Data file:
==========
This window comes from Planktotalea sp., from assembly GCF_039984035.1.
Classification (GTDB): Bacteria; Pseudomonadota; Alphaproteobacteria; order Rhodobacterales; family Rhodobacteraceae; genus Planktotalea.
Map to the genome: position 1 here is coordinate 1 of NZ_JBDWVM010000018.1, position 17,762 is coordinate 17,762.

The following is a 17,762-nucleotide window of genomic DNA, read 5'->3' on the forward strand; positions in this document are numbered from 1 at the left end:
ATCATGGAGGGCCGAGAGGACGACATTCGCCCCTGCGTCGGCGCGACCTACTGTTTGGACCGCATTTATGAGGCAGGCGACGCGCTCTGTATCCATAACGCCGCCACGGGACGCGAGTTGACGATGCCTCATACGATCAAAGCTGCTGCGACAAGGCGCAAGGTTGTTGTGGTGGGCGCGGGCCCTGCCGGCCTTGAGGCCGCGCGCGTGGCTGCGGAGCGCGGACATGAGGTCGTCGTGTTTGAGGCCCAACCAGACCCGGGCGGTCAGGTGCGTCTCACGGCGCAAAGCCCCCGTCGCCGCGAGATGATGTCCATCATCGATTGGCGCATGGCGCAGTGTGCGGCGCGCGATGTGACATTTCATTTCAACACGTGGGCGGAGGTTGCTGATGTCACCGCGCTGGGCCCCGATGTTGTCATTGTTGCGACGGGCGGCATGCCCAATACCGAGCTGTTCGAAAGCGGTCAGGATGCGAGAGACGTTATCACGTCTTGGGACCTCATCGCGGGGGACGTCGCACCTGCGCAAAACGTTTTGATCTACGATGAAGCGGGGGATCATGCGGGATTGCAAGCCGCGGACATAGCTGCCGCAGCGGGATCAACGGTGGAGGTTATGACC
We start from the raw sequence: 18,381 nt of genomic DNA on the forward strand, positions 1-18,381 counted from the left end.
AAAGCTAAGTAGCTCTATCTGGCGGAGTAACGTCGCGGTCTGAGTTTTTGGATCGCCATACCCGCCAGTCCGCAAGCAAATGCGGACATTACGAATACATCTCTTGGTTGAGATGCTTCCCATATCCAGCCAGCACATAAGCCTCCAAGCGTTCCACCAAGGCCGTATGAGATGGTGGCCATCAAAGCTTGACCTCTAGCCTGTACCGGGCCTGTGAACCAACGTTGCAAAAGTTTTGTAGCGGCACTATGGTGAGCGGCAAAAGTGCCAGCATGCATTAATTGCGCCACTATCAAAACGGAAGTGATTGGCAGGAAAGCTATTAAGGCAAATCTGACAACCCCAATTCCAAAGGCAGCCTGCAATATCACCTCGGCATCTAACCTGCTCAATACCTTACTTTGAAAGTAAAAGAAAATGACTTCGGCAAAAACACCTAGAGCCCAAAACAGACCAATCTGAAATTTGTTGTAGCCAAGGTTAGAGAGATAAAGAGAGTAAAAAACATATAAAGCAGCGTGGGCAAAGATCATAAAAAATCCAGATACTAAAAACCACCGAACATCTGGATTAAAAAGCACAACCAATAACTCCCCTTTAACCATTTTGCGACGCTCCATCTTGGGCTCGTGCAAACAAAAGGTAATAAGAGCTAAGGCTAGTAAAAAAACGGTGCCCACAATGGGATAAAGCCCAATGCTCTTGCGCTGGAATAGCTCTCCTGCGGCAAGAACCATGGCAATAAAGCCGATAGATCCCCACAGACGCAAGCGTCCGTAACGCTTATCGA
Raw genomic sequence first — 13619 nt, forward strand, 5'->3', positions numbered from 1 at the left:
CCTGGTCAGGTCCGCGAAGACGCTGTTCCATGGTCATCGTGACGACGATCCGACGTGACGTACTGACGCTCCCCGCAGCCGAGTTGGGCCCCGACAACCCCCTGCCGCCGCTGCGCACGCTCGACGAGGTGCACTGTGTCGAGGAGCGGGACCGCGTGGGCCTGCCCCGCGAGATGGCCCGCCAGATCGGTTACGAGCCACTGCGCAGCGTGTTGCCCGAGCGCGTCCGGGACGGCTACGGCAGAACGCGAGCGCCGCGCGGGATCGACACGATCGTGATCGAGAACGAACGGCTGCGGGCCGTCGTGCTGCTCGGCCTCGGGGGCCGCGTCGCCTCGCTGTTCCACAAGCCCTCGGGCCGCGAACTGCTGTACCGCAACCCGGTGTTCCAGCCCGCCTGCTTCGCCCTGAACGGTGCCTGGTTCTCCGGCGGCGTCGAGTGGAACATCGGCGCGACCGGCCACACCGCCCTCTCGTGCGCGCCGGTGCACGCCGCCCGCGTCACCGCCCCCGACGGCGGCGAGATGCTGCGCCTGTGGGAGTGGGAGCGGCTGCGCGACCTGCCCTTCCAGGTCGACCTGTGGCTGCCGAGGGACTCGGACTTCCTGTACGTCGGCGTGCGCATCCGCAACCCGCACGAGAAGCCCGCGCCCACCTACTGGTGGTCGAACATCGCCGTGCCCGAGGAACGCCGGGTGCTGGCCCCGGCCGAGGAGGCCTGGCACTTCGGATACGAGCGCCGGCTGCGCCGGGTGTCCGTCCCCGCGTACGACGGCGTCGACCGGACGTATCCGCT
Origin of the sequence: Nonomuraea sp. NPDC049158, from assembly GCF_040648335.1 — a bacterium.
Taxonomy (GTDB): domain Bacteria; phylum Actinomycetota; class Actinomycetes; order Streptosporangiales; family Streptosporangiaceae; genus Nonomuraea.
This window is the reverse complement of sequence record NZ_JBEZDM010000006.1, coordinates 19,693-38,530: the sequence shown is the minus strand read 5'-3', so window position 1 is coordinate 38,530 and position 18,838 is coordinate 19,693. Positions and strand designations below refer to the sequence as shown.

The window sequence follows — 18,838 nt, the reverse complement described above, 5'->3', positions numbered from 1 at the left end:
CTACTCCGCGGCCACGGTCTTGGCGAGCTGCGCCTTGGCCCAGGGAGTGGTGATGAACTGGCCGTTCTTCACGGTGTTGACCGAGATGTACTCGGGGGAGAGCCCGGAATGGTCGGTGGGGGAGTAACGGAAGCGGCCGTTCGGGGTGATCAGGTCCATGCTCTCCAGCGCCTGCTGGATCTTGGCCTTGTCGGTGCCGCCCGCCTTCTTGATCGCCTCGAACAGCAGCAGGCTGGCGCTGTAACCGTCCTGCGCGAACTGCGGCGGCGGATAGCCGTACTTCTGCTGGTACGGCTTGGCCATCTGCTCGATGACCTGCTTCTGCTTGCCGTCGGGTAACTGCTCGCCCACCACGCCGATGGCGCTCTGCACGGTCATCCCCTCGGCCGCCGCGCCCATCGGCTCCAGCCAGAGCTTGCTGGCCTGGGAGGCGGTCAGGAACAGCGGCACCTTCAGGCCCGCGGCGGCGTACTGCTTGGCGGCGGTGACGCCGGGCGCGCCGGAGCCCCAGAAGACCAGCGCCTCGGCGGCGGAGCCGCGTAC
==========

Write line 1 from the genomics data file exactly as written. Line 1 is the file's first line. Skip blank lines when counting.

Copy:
This window comes from Planktotalea sp., from assembly GCF_039984035.1.